“The use of car-trackers may be imposed by RIWAMA for PSPs in the near future.  PSPs must ensure end to end documentation and provide evidence of HCW destruction/treatment certification in addition to disposal receipts for the records of RIWAMA and other regulatory bodies as may be required by law”, he posited.

Another presenter, Dr. Sanitarian Newman K. Samuel (PhD) who spoke on the topic: Liquids and Gaseous Healthcare Waste – Healthcare Effluents and the Prevalence of Tissue Toxicity, Anti-Microbial Drug Resistant Strains, enumerated the characteristics of wastewater to include chemicals, lead, mercury, arsenic, chrome, aluminum, iron, chloride, suphate, pesticide, BOD, COD, physical, odour, taste, temperature, colour, biological, bacteria, viruses, algae, worms, snail, centipede and protozoa.

He explained the prevalence of tissue toxicity being responsible for lack of proper management of waste; lack of adequate knowledge; contamination of workers; contamination of food and water; discharge of wastewater into the environment and lack of effluent treatment plant.

Goodwill messages were presented at the workshop.  The first salvo was fired by the Chairman, House Committee on Environment, Rivers State House of Assembly, Hon. Dumle Maol. He praised the Sole Administrator of RIWAMA, Bro. Felix Obuah, saying the Agency under his leadership has done a great job in keeping Rivers State and its environs clean and habitable.

He hailed the choice of Bro. Obuah by Governor Nyesom Wike to lead RIWAMA demonstrates the Governor’s love for a clean and healthy environment.

He criticized what he saw as indiscriminate dumping and disposal of healthcare wastes by healthcare service providers, urging them to be mindful of the dangers associated with the illegal dumping of wastes.

The goodwill message from the Hon. Commissioner for Environment, Dr. Igbiks Tamuno read among others: “The improper management of healthcare waste is a major environmental hazard and constitutes serious threat to the service providers.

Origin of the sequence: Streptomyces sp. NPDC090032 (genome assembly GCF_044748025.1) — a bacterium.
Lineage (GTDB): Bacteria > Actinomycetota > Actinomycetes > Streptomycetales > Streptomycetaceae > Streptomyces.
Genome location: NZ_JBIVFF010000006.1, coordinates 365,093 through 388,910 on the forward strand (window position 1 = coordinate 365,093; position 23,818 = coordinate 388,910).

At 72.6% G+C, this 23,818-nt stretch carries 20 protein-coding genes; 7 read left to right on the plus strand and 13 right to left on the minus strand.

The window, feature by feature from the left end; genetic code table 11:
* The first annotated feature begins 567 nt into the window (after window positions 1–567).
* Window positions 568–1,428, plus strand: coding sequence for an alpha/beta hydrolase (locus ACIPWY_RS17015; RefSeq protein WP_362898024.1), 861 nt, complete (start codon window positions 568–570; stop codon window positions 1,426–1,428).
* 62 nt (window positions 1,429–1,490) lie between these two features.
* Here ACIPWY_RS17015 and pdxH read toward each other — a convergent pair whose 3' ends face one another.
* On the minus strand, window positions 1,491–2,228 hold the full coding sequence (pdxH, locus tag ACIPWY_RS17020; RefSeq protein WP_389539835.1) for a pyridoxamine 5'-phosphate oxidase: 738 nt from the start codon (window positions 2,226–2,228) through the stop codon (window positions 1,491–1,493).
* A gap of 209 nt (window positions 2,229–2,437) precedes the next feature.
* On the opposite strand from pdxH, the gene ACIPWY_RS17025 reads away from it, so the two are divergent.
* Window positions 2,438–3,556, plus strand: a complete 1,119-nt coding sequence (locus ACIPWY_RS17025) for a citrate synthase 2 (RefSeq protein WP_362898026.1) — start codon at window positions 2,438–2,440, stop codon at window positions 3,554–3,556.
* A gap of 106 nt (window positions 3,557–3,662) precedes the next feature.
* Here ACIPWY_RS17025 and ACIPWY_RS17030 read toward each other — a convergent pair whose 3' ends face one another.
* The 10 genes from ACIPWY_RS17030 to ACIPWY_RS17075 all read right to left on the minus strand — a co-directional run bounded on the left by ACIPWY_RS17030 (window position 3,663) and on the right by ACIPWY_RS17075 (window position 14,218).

“This training workshop is therefore necessary and apt to ensure clean and hazard free environment”.

The National Environmental Standards and Regulations Enforcement Agency (NESREA) in a message signed by Director, South-South Zonal Office, Ayuba F. Jacob read: “NESREA is happy to associate and collaborate with the Rivers State Waste Management Agency (RIWAMA) towards an effective healthcare waste management system in Rivers State”.

The Chairman of Nigerian Environmental Society (NES), Rivers State chapter, Dr. Kingsley C. Nwogbidi, in his message commended the tripartite initiative by RIWAMA to safeguard the environment, adding that the workshop was timely and apt as according to him, Rivers State and indeed Nigeria is facing series of environmental and waste management challenges waiting for action.

There were also messages of goodwill from the Pharmaceutical Society of Nigeria (PSN) and the Association of General and Private Medical Practitioners of Nigeria (AGPMPN) with lofty adulations for RIWAMA in doing a great job of enthroning laudable policies and programmes in keeping the state clean and healthy.

The workshop also had in attendance, principal officers of RIWAMA, other organizations from the health sector, National Association of Laboratory Scientists, and officials from the Ministries of Health and Environment respectively.